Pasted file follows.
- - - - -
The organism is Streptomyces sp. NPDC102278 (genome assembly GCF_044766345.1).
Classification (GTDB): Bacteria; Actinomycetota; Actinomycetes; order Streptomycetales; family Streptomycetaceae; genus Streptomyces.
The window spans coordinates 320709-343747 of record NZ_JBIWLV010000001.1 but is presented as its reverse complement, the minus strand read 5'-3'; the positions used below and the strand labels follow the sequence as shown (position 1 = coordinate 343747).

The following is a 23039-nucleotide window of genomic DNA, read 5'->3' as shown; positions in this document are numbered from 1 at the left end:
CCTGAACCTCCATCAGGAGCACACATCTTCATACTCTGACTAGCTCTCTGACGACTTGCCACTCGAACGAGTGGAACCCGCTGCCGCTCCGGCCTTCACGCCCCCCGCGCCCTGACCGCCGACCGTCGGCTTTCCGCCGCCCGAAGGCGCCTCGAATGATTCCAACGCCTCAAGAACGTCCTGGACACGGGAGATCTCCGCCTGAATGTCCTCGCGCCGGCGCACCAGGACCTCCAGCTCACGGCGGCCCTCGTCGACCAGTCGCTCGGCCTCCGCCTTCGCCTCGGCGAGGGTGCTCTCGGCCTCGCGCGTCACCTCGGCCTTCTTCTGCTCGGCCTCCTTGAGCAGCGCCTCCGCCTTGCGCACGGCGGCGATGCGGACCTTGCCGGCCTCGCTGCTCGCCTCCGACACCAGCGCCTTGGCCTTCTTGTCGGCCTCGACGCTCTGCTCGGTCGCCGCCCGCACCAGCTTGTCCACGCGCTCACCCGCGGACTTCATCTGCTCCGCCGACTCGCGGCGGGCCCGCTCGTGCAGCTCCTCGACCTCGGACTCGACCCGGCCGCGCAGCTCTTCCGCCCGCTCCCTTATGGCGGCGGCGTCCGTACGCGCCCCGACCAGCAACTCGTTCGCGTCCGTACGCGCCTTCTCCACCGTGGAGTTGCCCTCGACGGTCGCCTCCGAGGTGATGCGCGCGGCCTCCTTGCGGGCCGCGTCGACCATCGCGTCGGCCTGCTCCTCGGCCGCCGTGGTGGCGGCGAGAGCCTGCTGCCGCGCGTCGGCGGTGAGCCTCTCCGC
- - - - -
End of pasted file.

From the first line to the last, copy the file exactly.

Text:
The organism is Streptomyces sp. NPDC102278 (genome assembly GCF_044766345.1).
Classification (GTDB): Bacteria; Actinomycetota; Actinomycetes; order Streptomycetales; family Streptomycetaceae; genus Streptomyces.
The window spans coordinates 320709-343747 of record NZ_JBIWLV010000001.1 but is presented as its reverse complement, the minus strand read 5'-3'; the positions used below and the strand labels follow the sequence as shown (position 1 = coordinate 343747).

The following is a 23039-nucleotide window of genomic DNA, read 5'->3' as shown; positions in this document are numbered from 1 at the left end:
CCTGAACCTCCATCAGGAGCACACATCTTCATACTCTGACTAGCTCTCTGACGACTTGCCACTCGAACGAGTGGAACCCGCTGCCGCTCCGGCCTTCACGCCCCCCGCGCCCTGACCGCCGACCGTCGGCTTTCCGCCGCCCGAAGGCGCCTCGAATGATTCCAACGCCTCAAGAACGTCCTGGACACGGGAGATCTCCGCCTGAATGTCCTCGCGCCGGCGCACCAGGACCTCCAGCTCACGGCGGCCCTCGTCGACCAGTCGCTCGGCCTCCGCCTTCGCCTCGGCGAGGGTGCTCTCGGCCTCGCGCGTCACCTCGGCCTTCTTCTGCTCGGCCTCCTTGAGCAGCGCCTCCGCCTTGCGCACGGCGGCGATGCGGACCTTGCCGGCCTCGCTGCTCGCCTCCGACACCAGCGCCTTGGCCTTCTTGTCGGCCTCGACGCTCTGCTCGGTCGCCGCCCGCACCAGCTTGTCCACGCGCTCACCCGCGGACTTCATCTGCTCCGCCGACTCGCGGCGGGCCCGCTCGTGCAGCTCCTCGACCTCGGACTCGACCCGGCCGCGCAGCTCTTCCGCCCGCTCCCTTATGGCGGCGGCGTCCGTACGCGCCCCGACCAGCAACTCGTTCGCGTCCGTACGCGCCTTCTCCACCGTGGAGTTGCCCTCGACGGTCGCCTCCGAGGTGATGCGCGCGGCCTCCTTGCGGGCCGCGTCGACCATCGCGTCGGCCTGCTCCTCGGCCGCCGTGGTGGCGGCGAGAGCCTGCTGCCGCGCGTCGGCGGTGAGCCTCTCCGC